Fisherfarms hopes for breakthrough with milkfish from the Philippines

Published on
June 17, 2016

The milkfish is little-known outside of the island nations of Southeast Asia and the South Pacific, but in The Philippines, it’s known unofficially as “the national fish.”

Also known as “bandeng” or “bangus,” milkfish has a mild taste and juicy, meaty texture, is relatively abundant in the wild and highly adaptable to aquaculture. All of those qualities make it ubiquitous in the Philippines and nearly universally loved.

Now, a Filipino company called Fisherfarms is attempting to bring the milkfish to international markets and garner it more widespread notoriety. At Seafood Expo Global in Brussels in April, CEO Imelda Madarang said her company has found success selling milkfish in various forms to the ex-pat Filipino community living abroad but would like to break into more conventional markets from the U.S. to Europe.

“We have done the surveys, studies and market research,” she said. “We are ready to push our product mainstream.”

Fisherfarms is a fully integrated milkfish aquaculture and value-added operation. It has 500 to 600 employees working in its aquaculture operations in Pangasinan  in the northern Philippines, and its processing plant in Bulacan and an additional 100 professional and sales staff in its offices in Pasig City, near Manila. It also farms tilapia, pompano and shrimp, but its growth strategy is firmly centered on milkfish.

Fisherfarms has mastered the art of farming milkfish, a reef-fish that takes five to 10 months to reach harvesting size in cages. Madarang said the company decided on milkfish as its path forward due to many factors: its fish-to-feed ratio (“very good”), its resilience to diseases and weather changes, its high-nutrition profile and, most importantly, its taste, she said.

“It’s got a robust flavor, so unique but mild enough that it does well with toppings and marinades,” Madarang said. “We like to say it has ‘All the taste without the guilt.’”

Most importantly, Madarang said her company has also solved the biggest problem that has vexed previous attempts at large-scale production of milkfish: the fish has 208 bones, many of them as thin as a strand of human hair. Instead of looking to a high-tech solution, Fisherfarms found the help it needed right in its backyard – local Filipinos, mostly women, who have mastered the art of de-boning a milkfish.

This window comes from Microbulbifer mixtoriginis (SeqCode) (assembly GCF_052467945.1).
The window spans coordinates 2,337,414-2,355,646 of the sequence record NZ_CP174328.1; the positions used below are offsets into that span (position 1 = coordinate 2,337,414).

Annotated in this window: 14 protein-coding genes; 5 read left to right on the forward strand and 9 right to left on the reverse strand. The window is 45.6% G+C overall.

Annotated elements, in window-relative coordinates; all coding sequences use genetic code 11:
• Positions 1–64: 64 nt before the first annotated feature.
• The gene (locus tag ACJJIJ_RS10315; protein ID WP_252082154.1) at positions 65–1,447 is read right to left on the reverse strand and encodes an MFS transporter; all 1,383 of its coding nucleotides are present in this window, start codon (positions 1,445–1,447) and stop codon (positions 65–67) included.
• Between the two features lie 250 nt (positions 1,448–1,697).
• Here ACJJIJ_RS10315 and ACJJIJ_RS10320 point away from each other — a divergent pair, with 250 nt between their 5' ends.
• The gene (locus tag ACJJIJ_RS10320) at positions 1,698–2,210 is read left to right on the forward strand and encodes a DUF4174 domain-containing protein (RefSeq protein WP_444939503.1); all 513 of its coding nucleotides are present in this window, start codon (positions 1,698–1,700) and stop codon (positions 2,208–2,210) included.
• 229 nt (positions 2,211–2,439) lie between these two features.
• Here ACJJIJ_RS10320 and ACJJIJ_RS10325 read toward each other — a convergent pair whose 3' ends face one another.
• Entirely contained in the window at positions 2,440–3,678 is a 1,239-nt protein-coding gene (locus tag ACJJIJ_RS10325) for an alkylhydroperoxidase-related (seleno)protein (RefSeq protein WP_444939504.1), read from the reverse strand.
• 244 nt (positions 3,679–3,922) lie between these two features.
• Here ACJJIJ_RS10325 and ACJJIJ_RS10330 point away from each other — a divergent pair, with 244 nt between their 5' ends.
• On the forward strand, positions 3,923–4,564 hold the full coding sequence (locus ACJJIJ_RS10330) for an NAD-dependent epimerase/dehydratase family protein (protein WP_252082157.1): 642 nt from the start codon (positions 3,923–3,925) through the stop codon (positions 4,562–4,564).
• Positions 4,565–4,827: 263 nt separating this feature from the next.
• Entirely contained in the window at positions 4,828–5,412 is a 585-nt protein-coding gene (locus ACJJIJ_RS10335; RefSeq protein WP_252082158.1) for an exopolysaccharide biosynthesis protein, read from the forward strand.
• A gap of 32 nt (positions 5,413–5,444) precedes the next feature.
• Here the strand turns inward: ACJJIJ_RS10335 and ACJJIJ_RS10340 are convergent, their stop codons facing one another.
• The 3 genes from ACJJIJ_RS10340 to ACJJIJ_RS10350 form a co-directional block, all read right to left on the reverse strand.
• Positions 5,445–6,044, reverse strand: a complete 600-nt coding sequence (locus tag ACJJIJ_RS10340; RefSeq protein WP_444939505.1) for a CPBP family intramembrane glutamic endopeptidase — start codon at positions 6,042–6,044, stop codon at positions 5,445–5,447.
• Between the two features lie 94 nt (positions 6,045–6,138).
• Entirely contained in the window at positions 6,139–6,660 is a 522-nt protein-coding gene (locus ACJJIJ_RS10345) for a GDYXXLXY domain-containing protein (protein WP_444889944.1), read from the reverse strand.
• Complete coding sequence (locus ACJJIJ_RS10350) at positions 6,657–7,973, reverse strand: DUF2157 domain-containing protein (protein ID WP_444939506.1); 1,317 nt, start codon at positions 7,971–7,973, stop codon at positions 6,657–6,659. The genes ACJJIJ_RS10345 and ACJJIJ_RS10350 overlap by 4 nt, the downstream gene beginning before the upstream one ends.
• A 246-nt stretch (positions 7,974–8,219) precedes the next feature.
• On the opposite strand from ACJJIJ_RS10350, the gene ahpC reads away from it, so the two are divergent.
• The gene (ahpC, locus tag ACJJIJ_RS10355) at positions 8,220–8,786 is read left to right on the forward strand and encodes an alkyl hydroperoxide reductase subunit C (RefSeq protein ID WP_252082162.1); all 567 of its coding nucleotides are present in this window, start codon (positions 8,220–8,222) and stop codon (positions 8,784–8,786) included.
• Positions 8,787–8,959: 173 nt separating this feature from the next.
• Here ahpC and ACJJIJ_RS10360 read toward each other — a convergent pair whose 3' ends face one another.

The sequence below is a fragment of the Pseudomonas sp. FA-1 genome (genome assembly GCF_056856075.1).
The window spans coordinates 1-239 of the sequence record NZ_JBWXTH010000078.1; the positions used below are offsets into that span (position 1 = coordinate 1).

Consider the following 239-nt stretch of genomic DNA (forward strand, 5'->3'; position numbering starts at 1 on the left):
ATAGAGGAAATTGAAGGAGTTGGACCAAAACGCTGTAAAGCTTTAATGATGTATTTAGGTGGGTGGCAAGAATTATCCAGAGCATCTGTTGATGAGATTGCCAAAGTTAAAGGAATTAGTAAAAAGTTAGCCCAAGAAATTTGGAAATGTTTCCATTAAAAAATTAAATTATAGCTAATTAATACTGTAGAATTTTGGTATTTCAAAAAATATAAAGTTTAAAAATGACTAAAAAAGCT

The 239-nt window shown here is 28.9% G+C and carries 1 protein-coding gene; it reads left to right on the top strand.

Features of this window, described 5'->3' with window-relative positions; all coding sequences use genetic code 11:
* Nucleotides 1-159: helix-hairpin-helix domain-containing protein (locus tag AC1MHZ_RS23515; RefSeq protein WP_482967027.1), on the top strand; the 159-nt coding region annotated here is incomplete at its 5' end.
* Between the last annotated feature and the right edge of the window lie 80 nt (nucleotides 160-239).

“It’s a craft for them,” Madarang said. “They’re very fast – they can do 50 pieces in one hour. They know the exact anatomy of milkfish and the really good ones can fillet a milkfish in under one minute.”

Gaining the ability to produce fillets on a global scale is vital to the company, Madarang said, because the market is demanding fillets.

“We are the number-one supplier to the overseas Filipino market, with export to the Australia, Korea, the Middle East, U.S. and all over Europe. They’re buying nostalgia, fish they’re used to eating and miss eating,” Madarang said. “But to break into new markets, we have had to go beyond Filipino preparations. It’s so hard to go mainstream with a new species that we needed to make it as familiar-looking as possible to foreigners not familiar with milkfish. We decided our first entry needed to be a fillet.”

With the help of its research and development department and international consultants, Fisherfarms introduced a line of milkfish fillets featuring flavors such as garlic and herb, Mexican glaze, summer onion and Asian curry.

Under several brands, including Fisherfarms and Las Islas, it now offers an expansive suite of products besides its whole frozen fish: deboned smoked or marinated milkfish, microwavable meals including teriyaki, adobo, barbecue and lemon butter flavors, an assortment of sausages including German-, Italian- and Hungarian-style sausage, breakfast links and frankfurters and fried fish nuggets geared toward kids.

“It’s amazing what we have done with one species. We now have a wide range of products created to suit a variety of tastes,” Madarang said. “We invested a lot to create strong research and development capabilities, and we have also relied on international consultants to help us. We are now very strong in food service because of all the effort we have put into our value added and product customization.”

At Seafood Expo Global, where it introduced many of its new products to a global audience, Madarang said the company began seeing the fruits of its labor.

“In the past, we have had many people approach us to service oriental markets, because they have a customer base that is already demanding milkfish,” she said. “But this is the first time we have had a lot of mainstream people taking note of milkfish. A lot of big guys in Europe have started to get interested in our products.”

Besides the allure of a new species, new international buyers are attracted to the health benefits of the milkfish, Madarang said.

“We are now meeting people who are looking at milkfish for a new market focused around its healthy aspects. Europeans, Koreans, Japanese – countries with aging populations, they are now interested,” Madarang said.

Madarang said she hopes the momentum surrounding milkfish keeps building internationally, for the benefit of both her company and her home country.

“Filipinos are very serviceable, warm and trainable, and so our workforce has always been a strong point. But what often gets overlooked is the fact that The Philippines are naturally endowed with so many islands and such a variety of seafood, and that has not been really developed as a global industry,” she said. “That’s what we want to do. Our goal is to put The Philippines on the radar as reliable source of globally competitive seafood products.”

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